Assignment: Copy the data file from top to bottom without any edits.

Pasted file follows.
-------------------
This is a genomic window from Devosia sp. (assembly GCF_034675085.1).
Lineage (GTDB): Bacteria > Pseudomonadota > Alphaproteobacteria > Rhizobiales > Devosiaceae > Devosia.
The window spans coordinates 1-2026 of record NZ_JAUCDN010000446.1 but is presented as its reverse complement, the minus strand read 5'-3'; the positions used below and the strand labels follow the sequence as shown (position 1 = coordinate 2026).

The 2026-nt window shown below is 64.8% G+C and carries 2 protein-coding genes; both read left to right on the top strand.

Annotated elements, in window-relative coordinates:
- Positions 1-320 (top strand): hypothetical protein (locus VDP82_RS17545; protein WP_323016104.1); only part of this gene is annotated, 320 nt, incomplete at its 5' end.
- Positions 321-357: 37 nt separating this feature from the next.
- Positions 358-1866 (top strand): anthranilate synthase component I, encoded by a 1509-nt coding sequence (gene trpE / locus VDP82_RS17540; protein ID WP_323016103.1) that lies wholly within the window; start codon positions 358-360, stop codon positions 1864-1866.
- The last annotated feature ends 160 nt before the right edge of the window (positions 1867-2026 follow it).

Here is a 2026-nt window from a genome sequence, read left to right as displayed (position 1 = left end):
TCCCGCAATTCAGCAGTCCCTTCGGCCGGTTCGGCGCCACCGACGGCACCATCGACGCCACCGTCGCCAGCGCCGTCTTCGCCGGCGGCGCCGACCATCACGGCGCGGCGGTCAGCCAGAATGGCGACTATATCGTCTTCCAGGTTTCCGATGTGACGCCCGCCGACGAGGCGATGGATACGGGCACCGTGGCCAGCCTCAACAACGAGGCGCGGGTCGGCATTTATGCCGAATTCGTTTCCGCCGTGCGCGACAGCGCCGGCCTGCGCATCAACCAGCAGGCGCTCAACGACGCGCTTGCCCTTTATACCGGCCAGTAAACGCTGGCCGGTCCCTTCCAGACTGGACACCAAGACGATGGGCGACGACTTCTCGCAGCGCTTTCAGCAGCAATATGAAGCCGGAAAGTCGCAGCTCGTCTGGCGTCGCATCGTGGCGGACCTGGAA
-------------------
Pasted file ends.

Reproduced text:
This is a genomic window from Devosia sp. (assembly GCF_034675085.1).
Lineage (GTDB): Bacteria > Pseudomonadota > Alphaproteobacteria > Rhizobiales > Devosiaceae > Devosia.
The window spans coordinates 1-2026 of record NZ_JAUCDN010000446.1 but is presented as its reverse complement, the minus strand read 5'-3'; the positions used below and the strand labels follow the sequence as shown (position 1 = coordinate 2026).

The 2026-nt window shown below is 64.8% G+C and carries 2 protein-coding genes; both read left to right on the top strand.

Annotated elements, in window-relative coordinates:
- Positions 1-320 (top strand): hypothetical protein (locus VDP82_RS17545; protein WP_323016104.1); only part of this gene is annotated, 320 nt, incomplete at its 5' end.
- Positions 321-357: 37 nt separating this feature from the next.
- Positions 358-1866 (top strand): anthranilate synthase component I, encoded by a 1509-nt coding sequence (gene trpE / locus VDP82_RS17540; protein ID WP_323016103.1) that lies wholly within the window; start codon positions 358-360, stop codon positions 1864-1866.
- The last annotated feature ends 160 nt before the right edge of the window (positions 1867-2026 follow it).

Here is a 2026-nt window from a genome sequence, read left to right as displayed (position 1 = left end):
TCCCGCAATTCAGCAGTCCCTTCGGCCGGTTCGGCGCCACCGACGGCACCATCGACGCCACCGTCGCCAGCGCCGTCTTCGCCGGCGGCGCCGACCATCACGGCGCGGCGGTCAGCCAGAATGGCGACTATATCGTCTTCCAGGTTTCCGATGTGACGCCCGCCGACGAGGCGATGGATACGGGCACCGTGGCCAGCCTCAACAACGAGGCGCGGGTCGGCATTTATGCCGAATTCGTTTCCGCCGTGCGCGACAGCGCCGGCCTGCGCATCAACCAGCAGGCGCTCAACGACGCGCTTGCCCTTTATACCGGCCAGTAAACGCTGGCCGGTCCCTTCCAGACTGGACACCAAGACGATGGGCGACGACTTCTCGCAGCGCTTTCAGCAGCAATATGAAGCCGGAAAGTCGCAGCTCGTCTGGCGTCGCATCGTGGCGGACCTGGAA